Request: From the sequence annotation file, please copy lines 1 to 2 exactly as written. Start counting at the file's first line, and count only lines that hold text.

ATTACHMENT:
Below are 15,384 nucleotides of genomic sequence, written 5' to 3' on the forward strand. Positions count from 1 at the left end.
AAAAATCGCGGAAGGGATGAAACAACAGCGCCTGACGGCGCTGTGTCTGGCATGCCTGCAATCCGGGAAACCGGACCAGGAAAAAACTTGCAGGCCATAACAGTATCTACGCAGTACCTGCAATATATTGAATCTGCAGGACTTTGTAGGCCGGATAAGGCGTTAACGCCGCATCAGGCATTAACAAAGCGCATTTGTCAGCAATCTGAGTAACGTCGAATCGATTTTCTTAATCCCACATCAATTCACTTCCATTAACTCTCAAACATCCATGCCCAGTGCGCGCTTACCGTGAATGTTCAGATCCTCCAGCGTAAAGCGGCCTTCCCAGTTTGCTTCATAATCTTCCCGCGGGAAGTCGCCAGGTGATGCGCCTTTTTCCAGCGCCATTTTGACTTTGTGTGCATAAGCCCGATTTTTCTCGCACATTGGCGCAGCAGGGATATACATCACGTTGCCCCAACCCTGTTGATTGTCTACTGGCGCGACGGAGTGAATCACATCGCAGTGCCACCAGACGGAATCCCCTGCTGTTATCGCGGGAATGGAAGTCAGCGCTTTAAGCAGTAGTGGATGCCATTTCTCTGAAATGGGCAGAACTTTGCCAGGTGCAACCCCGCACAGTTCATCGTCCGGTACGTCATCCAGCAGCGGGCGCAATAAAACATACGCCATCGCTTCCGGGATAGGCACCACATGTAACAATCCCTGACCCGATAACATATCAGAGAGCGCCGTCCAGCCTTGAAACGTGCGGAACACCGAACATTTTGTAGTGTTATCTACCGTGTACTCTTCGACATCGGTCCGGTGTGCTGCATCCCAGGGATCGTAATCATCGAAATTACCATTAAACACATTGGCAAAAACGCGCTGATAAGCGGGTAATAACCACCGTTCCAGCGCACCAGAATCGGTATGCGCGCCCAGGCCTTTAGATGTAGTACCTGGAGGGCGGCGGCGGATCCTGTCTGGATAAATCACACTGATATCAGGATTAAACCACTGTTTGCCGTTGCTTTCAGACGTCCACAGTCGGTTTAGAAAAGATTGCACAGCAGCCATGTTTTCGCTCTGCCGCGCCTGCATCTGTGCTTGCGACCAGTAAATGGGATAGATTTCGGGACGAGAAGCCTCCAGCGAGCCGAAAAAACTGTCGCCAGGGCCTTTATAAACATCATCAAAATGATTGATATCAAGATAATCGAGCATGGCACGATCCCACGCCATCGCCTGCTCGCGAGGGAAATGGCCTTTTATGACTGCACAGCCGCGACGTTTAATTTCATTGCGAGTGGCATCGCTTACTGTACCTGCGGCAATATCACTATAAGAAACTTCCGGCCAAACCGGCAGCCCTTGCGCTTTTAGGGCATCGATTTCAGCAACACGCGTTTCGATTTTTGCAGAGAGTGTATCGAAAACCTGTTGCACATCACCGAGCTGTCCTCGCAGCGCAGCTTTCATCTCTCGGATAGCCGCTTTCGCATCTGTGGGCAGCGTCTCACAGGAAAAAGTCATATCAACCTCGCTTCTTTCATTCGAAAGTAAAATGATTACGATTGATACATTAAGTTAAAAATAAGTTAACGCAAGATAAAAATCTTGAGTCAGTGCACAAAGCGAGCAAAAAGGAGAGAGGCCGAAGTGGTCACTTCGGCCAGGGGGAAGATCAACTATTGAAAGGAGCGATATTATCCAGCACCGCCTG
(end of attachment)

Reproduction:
Below are 15,384 nucleotides of genomic sequence, written 5' to 3' on the forward strand. Positions count from 1 at the left end.
AAAAATCGCGGAAGGGATGAAACAACAGCGCCTGACGGCGCTGTGTCTGGCATGCCTGCAATCCGGGAAACCGGACCAGGAAAAAACTTGCAGGCCATAACAGTATCTACGCAGTACCTGCAATATATTGAATCTGCAGGACTTTGTAGGCCGGATAAGGCGTTAACGCCGCATCAGGCATTAACAAAGCGCATTTGTCAGCAATCTGAGTAACGTCGAATCGATTTTCTTAATCCCACATCAATTCACTTCCATTAACTCTCAAACATCCATGCCCAGTGCGCGCTTACCGTGAATGTTCAGATCCTCCAGCGTAAAGCGGCCTTCCCAGTTTGCTTCATAATCTTCCCGCGGGAAGTCGCCAGGTGATGCGCCTTTTTCCAGCGCCATTTTGACTTTGTGTGCATAAGCCCGATTTTTCTCGCACATTGGCGCAGCAGGGATATACATCACGTTGCCCCAACCCTGTTGATTGTCTACTGGCGCGACGGAGTGAATCACATCGCAGTGCCACCAGACGGAATCCCCTGCTGTTATCGCGGGAATGGAAGTCAGCGCTTTAAGCAGTAGTGGATGCCATTTCTCTGAAATGGGCAGAACTTTGCCAGGTGCAACCCCGCACAGTTCATCGTCCGGTACGTCATCCAGCAGCGGGCGCAATAAAACATACGCCATCGCTTCCGGGATAGGCACCACATGTAACAATCCCTGACCCGATAACATATCAGAGAGCGCCGTCCAGCCTTGAAACGTGCGGAACACCGAACATTTTGTAGTGTTATCTACCGTGTACTCTTCGACATCGGTCCGGTGTGCTGCATCCCAGGGATCGTAATCATCGAAATTACCATTAAACACATTGGCAAAAACGCGCTGATAAGCGGGTAATAACCACCGTTCCAGCGCACCAGAATCGGTATGCGCGCCCAGGCCTTTAGATGTAGTACCTGGAGGGCGGCGGCGGATCCTGTCTGGATAAATCACACTGATATCAGGATTAAACCACTGTTTGCCGTTGCTTTCAGACGTCCACAGTCGGTTTAGAAAAGATTGCACAGCAGCCATGTTTTCGCTCTGCCGCGCCTGCATCTGTGCTTGCGACCAGTAAATGGGATAGATTTCGGGACGAGAAGCCTCCAGCGAGCCGAAAAAACTGTCGCCAGGGCCTTTATAAACATCATCAAAATGATTGATATCAAGATAATCGAGCATGGCACGATCCCACGCCATCGCCTGCTCGCGAGGGAAATGGCCTTTTATGACTGCACAGCCGCGACGTTTAATTTCATTGCGAGTGGCATCGCTTACTGTACCTGCGGCAATATCACTATAAGAAACTTCCGGCCAAACCGGCAGCCCTTGCGCTTTTAGGGCATCGATTTCAGCAACACGCGTTTCGATTTTTGCAGAGAGTGTATCGAAAACCTGTTGCACATCACCGAGCTGTCCTCGCAGCGCAGCTTTCATCTCTCGGATAGCCGCTTTCGCATCTGTGGGCAGCGTCTCACAGGAAAAAGTCATATCAACCTCGCTTCTTTCATTCGAAAGTAAAATGATTACGATTGATACATTAAGTTAAAAATAAGTTAACGCAAGATAAAAATCTTGAGTCAGTGCACAAAGCGAGCAAAAAGGAGAGAGGCCGAAGTGGTCACTTCGGCCAGGGGGAAGATCAACTATTGAAAGGAGCGATATTATCCAGCACCGCCTG